Quality should incentivize healthcare reform
CHICAGO—Cardiovascular healthcare professionals—who have helped achieve a 25 percent reduction in cardiovascular mortality in the past 10 years—are critical as leaders in the drive for healthcare quality excellence, according to Mark B. McClellan, MD, PhD, who delivered the 39th annual Louis F. Bishop Lecture at the American College of Cardiology (ACC) Scientific Sessions on Monday.

These achievements in mortality reduction have been accomplished through the diligent efforts of cardiovascular professionals developing novel educational efforts, new treatments, and employing cutting-edge diagnostic technologies in the battle against heart disease, he said.

McClellan, former commissioner of the FDA, former administrator of the Centers for Medicare and Medicaid Service (CMS) and currently director of the Engelberg Center for Healthcare Reform, asserted that quality had to come first in healthcare reform.

While at the FDA and CMS, McClellan developed and implemented major reforms in health policy, including the Medicare prescription drug benefit, the FDA’s Critical Path Initiative, and public-private initiatives to develop better information on the quality and cost of care.

Although medicine has seen an enormous number of clinical breakthroughs over the past quarter century, McClellan noted that a concern among the public is that the high cost of access to these new treatments may put them beyond the reach of the majority of patients.

“The public reaction to all this advancement is not optimism; it is concern, anxiety, and even anger,” he said. “Even if these better treatments keep coming along, they won’t be able to benefit because they won’t be able to afford it.”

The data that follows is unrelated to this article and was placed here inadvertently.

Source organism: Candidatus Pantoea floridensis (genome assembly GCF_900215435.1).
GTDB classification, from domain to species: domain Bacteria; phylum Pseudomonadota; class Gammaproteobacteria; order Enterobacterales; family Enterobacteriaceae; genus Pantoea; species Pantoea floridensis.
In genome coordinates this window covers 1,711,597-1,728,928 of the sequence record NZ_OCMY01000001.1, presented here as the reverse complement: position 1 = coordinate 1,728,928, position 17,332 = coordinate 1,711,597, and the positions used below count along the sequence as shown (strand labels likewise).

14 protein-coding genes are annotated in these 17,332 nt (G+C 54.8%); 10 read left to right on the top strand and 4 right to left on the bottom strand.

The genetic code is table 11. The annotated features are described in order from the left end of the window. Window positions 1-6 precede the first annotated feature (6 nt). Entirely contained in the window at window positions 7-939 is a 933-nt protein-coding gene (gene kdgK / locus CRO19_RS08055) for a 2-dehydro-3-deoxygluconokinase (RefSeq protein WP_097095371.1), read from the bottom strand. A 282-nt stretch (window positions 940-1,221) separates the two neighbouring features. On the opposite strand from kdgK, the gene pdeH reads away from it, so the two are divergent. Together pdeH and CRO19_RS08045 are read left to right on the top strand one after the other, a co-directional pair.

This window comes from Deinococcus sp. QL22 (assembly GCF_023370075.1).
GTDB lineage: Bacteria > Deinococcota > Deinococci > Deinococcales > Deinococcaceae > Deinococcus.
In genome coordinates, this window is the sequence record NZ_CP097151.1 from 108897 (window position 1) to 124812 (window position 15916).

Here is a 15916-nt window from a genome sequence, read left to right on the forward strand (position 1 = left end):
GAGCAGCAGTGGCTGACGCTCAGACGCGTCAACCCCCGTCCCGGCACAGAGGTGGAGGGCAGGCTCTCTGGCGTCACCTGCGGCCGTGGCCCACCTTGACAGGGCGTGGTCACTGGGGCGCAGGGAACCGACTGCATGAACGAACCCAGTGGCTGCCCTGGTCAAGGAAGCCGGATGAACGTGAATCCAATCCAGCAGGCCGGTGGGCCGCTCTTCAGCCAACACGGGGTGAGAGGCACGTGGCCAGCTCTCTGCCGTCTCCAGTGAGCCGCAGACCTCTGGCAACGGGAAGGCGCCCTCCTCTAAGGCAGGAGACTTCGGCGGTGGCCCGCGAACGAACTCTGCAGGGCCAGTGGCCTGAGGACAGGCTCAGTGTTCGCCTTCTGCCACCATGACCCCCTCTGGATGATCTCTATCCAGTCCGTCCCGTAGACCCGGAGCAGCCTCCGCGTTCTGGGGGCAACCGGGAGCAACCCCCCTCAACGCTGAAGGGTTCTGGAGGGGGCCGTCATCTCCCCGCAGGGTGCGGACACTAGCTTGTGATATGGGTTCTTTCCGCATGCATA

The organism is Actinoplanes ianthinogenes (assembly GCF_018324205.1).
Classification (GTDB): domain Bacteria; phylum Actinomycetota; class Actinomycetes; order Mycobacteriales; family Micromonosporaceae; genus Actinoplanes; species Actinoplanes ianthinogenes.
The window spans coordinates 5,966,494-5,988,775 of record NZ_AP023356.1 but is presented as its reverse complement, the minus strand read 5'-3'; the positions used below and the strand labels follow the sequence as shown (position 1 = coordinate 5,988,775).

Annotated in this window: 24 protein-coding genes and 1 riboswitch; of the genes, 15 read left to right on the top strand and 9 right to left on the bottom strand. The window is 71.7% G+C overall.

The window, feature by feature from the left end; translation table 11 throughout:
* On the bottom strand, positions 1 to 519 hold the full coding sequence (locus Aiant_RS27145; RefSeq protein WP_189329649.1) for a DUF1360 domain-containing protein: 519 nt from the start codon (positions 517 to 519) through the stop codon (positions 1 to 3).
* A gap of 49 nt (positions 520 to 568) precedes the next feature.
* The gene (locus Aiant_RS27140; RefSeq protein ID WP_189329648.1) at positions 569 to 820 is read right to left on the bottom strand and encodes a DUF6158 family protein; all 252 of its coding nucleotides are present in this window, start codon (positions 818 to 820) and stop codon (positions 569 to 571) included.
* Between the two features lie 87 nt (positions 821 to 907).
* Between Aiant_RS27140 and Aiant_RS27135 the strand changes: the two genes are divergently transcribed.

The healthcare problem, McClellan noted, is getting tougher, not easier.

Healthcare policy reforms posed by U.S. presidential candidates from the Republican and Democratic parties offer some incremental steps in the right direction, he noted. However, the reality of healthcare policy is that there is no new money that will be available to be put into the healthcare system.

The U.S. is currently on the cusp (if not already in) a recession, the true costs of the Iraq and Afghanistan wars are beginning to be realized (which are significantly higher than forecast), and tax cuts enacted by the current administration will not expire until 2010. Combined, these factors curtail the amount of new funding that can be directed toward healthcare, McClellan observed.

In combination with this bleak outlook, physicians who implement quality care principles in their practice—which lead to healthier patients—are actually penalized for doing so.

“Many of you have focused on prevention, on better coordination of care, on keeping patients out of the hospital,” he said. “And what happens when you do that? Under the Medicare current payment system and virtually every major private insurance plan in this country, you lose money. They get the savings and you can’t make the investments in your practice to redesign it to deliver care more effectively.”

McClellan, along with the ACC and several other physician professional societies, advocate healthcare reform that rewards clinicians for delivering quality care. That is, an overhaul of the fee-for-service based payment structure that rewards healthcare professionals for providing preventative measures, using evidence-based care, and achieving efficiencies of service.

“The fundamentals are good for healthcare reform to move toward patient-centered care and a focus on value,” he said. “This is especially true if physicians can help hasten these efforts toward making payment systems what we really want—better quality, better prevention of complications, higher value services, and more cost-effectiveness and lower overall costs.”